T-SQL Bitwise Operations

I’ve seen bit-product columns from time-to-time, mostly in SQL Server 2000 system tables, but it’s never been something I’ve had to work with. And when I’ve needed to, I’ve known how to figure out which options are selected, i.e. a bit product of 9 means options 8 and 1 are selected. If you’ve ever taken a look at the [status] column on the sysdatabases table (SQL 2000), you’ll know what I’m talking about.

What I’ve never known how to do, until recently, was calculate these options programmatically. That’s why, when I noticed the [freq_interval] on the sysschedules table was a bit-product column, I decided to spend a little time figuring it out. Fortunately for me, a couple of my awesome co-workers, Jeff M. and Jason H., have worked with this before and were able to explain it to me. And, it turns out, it’s actually quite easy.

Let me back up a few steps in case you’re not familiar with this topic. If you check out the Books Online entry for the sysschedules table (2005), you’ll notice the following statement:

freq_interval is one or more of the following:
1 = Sunday
2 = Monday
4 = Tuesday
8 = Wednesday
16 = Thursday
32 = Friday
64 = Saturday

When I looked at the actual value in the table, the schedule has a [freq_interval] value of 42, which is the sum of the bit values for the days selected.

If there were more than 7 options, the bit values would continue to double, i.e. 128, 256, etc. And regardless of how many bit values you select, you’re guaranteed one and only one possible answer, as the sum of all previous bit values will never exceed the next bit value:
1 + 2 = 3
1 + 2 + 4 = 7
1 + 2 + 4 + 8 = 15

Knowing this, I’m able to retrieve the values manually: I start with the highest bit value that does not exceed 42, then subtract it; I repeat until I’m left with 0.

42 – 32 = 10
10 – 8 = 2
2 – 2 = 0

That means my job is scheduled to run on Friday’s (32), Wednesday’s (8), and Monday’s (2).

Now how do I do this with T-SQL? SQL Server provides an operator specifically for this task: the bitwise AND operator (&). For now, I’m going to skip the “why” behind this and just get to the practical application. If you’re interested in the “why,” let me know and I’ll write a follow-up post on binary and logical AND and OR operations.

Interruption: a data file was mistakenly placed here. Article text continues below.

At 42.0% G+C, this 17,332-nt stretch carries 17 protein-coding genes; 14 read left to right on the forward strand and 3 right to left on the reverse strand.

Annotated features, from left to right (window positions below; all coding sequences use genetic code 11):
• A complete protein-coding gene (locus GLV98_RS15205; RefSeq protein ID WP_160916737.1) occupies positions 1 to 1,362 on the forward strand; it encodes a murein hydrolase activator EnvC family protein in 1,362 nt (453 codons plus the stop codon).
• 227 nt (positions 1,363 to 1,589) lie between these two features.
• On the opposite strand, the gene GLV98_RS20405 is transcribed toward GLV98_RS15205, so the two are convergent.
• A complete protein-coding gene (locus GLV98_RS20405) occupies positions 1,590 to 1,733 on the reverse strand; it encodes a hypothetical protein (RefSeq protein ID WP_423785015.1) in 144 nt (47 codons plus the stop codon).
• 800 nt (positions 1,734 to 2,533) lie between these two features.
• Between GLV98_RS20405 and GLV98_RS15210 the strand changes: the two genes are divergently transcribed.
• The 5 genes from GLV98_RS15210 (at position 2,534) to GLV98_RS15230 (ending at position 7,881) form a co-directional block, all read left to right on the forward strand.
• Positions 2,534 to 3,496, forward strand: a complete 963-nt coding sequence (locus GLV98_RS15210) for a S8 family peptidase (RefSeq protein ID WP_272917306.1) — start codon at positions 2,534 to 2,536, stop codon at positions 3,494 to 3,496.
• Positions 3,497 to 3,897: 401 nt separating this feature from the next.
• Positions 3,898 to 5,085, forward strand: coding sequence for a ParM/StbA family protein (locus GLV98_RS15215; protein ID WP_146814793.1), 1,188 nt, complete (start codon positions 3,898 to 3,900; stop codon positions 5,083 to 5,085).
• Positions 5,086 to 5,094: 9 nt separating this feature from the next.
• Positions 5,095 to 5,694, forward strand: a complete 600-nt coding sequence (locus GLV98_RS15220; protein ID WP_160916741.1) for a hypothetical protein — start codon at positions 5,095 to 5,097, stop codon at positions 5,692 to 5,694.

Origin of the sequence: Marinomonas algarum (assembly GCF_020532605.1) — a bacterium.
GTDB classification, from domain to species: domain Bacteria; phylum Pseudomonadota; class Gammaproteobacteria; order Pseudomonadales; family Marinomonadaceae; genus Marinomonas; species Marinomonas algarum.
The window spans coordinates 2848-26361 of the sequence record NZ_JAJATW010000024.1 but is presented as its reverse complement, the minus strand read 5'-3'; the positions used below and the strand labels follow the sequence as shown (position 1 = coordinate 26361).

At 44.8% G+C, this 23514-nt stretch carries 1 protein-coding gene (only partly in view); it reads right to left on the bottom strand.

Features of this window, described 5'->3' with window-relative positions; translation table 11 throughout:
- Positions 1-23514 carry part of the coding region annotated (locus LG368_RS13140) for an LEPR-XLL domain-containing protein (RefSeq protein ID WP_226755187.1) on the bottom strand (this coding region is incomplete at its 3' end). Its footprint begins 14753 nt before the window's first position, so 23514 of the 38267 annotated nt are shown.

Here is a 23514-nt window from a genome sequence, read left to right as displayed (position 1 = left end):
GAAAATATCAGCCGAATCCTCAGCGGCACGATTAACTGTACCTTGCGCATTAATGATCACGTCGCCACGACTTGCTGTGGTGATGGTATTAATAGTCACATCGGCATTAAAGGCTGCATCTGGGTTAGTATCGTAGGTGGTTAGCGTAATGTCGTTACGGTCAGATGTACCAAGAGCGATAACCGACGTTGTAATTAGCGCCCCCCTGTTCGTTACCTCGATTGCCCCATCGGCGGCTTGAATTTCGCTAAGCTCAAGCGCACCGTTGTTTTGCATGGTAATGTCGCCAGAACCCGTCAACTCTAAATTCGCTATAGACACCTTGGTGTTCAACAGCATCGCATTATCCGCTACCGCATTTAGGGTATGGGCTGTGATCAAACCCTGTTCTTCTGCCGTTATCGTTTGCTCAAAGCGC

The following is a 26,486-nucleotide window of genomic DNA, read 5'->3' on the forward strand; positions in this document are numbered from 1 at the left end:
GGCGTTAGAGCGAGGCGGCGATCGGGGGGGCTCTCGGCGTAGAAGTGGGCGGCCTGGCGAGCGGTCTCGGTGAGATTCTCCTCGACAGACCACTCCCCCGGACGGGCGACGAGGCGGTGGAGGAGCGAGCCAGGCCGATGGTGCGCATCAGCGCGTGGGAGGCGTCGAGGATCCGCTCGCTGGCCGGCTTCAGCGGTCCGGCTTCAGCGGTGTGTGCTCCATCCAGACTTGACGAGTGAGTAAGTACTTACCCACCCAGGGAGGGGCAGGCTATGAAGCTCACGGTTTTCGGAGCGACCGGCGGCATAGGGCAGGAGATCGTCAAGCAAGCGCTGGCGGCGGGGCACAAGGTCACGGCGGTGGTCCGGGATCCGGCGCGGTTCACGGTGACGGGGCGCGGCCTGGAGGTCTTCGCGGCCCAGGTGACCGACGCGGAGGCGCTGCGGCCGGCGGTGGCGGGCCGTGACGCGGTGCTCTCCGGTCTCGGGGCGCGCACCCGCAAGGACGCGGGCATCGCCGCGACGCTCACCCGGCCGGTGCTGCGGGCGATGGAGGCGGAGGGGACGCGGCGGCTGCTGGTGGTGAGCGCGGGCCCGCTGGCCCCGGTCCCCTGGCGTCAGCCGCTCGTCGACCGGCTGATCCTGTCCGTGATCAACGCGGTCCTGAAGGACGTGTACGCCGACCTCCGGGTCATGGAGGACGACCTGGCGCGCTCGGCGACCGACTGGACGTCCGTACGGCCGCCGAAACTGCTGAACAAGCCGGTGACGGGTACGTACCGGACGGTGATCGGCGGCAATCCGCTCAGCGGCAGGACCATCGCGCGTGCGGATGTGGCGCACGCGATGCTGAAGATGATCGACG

For example, to use the bitwise AND to find out which days are selected…

Select 42 & 1 As 'Sunday'
    , 42 & 2 As 'Monday'
    , 42 & 4 As 'Tuesday'
    , 42 & 8 As 'Wednesday'
    , 42 & 16 As 'Thursday'
    , 42 & 32 As 'Friday'
    , 42 & 64 As 'Saturday';

… will return …

Sunday      Monday      Tuesday     Wednesday   Thursday    Friday      Saturday
----------- ----------- ----------- ----------- ----------- ----------- -----------
0           2           0           8           0           32          0

If the result is not equal to zero, then that day is selected. Easy as key lime pie, right?

Now let’s take it a step further and create our own working example. Let’s say we’re going to track the characteristics of various objects in a single bit-product column (note: this is not necessarily the best way to accomplish this in the real world, but it’s a good illustration). First, set up a table to use in our example. This table will have a column, [attributes], which will hold the sum of our bit values.

Create Table myTable
      id            int identity(1,1)
    , item          varchar(10)
    , attributes    int
Insert Into myTable
Select 'Broccoli', 200 Union All
Select 'Tomato', 193 Union All
Select 'Car', 276 Union All